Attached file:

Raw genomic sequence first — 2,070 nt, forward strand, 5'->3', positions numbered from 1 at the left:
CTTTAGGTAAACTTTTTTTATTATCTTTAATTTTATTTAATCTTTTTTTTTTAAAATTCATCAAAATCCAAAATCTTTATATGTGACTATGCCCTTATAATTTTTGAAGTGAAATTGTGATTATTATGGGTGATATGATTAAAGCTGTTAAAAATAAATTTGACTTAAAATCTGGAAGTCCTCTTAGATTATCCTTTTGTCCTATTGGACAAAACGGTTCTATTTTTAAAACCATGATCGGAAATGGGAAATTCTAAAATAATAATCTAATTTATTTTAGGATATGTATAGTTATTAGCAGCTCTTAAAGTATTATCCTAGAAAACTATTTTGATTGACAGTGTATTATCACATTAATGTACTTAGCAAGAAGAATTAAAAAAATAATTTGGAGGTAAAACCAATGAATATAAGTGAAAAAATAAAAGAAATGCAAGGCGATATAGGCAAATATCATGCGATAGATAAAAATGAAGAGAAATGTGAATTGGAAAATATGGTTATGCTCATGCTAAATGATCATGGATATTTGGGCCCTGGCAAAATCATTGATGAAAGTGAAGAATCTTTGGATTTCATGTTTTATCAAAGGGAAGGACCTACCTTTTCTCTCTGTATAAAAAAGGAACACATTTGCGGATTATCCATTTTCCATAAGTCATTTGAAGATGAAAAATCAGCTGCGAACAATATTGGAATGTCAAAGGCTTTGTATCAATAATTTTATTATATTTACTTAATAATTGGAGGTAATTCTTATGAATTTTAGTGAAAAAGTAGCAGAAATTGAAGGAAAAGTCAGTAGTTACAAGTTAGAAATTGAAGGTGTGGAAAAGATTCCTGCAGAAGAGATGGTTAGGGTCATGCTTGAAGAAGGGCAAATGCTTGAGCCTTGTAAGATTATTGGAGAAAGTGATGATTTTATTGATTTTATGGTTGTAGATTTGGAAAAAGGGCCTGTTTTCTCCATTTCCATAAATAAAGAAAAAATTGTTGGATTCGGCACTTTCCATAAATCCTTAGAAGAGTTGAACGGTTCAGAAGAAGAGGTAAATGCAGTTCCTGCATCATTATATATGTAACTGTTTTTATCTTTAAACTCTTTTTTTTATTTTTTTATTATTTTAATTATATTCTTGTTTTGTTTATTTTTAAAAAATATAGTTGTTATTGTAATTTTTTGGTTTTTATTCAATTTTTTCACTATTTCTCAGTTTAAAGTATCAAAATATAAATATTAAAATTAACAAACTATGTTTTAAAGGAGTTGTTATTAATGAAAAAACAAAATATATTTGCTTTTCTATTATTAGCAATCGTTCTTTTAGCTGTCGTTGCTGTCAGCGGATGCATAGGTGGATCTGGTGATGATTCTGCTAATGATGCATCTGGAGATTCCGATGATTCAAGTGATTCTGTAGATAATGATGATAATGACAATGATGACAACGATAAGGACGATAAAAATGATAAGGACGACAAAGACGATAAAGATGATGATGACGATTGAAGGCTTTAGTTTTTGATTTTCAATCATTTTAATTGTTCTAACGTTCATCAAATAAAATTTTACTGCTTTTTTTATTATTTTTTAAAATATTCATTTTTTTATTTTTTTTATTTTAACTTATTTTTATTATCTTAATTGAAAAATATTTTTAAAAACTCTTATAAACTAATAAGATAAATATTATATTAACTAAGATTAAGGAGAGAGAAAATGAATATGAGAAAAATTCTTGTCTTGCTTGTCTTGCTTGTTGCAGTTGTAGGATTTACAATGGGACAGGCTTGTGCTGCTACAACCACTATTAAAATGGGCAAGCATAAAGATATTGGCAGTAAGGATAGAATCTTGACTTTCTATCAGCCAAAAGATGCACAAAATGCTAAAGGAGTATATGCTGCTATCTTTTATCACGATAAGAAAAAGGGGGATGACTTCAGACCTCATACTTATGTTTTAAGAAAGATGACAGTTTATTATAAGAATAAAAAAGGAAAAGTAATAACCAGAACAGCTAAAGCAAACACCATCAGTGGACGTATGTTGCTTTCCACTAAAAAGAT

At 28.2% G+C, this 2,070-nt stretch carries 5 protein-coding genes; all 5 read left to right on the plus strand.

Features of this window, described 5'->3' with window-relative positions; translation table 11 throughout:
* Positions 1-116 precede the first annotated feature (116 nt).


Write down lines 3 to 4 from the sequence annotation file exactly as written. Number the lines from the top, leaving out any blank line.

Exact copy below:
At 28.2% G+C, this 2,070-nt stretch carries 5 protein-coding genes; all 5 read left to right on the plus strand.

Features of this window, described 5'->3' with window-relative positions; translation table 11 throughout: